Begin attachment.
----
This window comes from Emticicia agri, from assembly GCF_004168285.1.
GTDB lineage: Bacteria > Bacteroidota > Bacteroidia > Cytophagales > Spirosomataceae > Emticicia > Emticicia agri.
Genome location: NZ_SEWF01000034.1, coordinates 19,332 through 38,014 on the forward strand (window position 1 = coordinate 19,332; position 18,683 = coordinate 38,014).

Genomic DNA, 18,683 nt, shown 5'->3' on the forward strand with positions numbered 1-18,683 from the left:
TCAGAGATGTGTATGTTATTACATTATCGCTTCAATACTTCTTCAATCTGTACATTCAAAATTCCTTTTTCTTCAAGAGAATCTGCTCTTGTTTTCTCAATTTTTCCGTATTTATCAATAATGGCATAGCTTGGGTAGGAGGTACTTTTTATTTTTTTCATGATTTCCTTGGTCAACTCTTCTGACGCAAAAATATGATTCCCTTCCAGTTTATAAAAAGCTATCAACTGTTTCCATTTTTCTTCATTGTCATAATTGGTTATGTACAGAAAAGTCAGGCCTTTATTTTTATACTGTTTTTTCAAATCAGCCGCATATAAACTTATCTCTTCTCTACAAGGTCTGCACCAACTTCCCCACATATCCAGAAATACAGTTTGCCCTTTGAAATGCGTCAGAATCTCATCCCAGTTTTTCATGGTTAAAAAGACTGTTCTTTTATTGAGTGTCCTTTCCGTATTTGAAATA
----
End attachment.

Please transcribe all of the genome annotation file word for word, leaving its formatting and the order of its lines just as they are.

This window comes from Emticicia agri, from assembly GCF_004168285.1.
GTDB lineage: Bacteria > Bacteroidota > Bacteroidia > Cytophagales > Spirosomataceae > Emticicia > Emticicia agri.
Genome location: NZ_SEWF01000034.1, coordinates 19,332 through 38,014 on the forward strand (window position 1 = coordinate 19,332; position 18,683 = coordinate 38,014).

Genomic DNA, 18,683 nt, shown 5'->3' on the forward strand with positions numbered 1-18,683 from the left:
TCAGAGATGTGTATGTTATTACATTATCGCTTCAATACTTCTTCAATCTGTACATTCAAAATTCCTTTTTCTTCAAGAGAATCTGCTCTTGTTTTCTCAATTTTTCCGTATTTATCAATAATGGCATAGCTTGGGTAGGAGGTACTTTTTATTTTTTTCATGATTTCCTTGGTCAACTCTTCTGACGCAAAAATATGATTCCCTTCCAGTTTATAAAAAGCTATCAACTGTTTCCATTTTTCTTCATTGTCATAATTGGTTATGTACAGAAAAGTCAGGCCTTTATTTTTATACTGTTTTTTCAAATCAGCCGCATATAAACTTATCTCTTCTCTACAAGGTCTGCACCAACTTCCCCACATATCCAGAAATACAGTTTGCCCTTTGAAATGCGTCAGAATCTCATCCCAGTTTTTCATGGTTAAAAAGACTGTTCTTTTATTGAGTGTCCTTTCCGTATTTGAAATA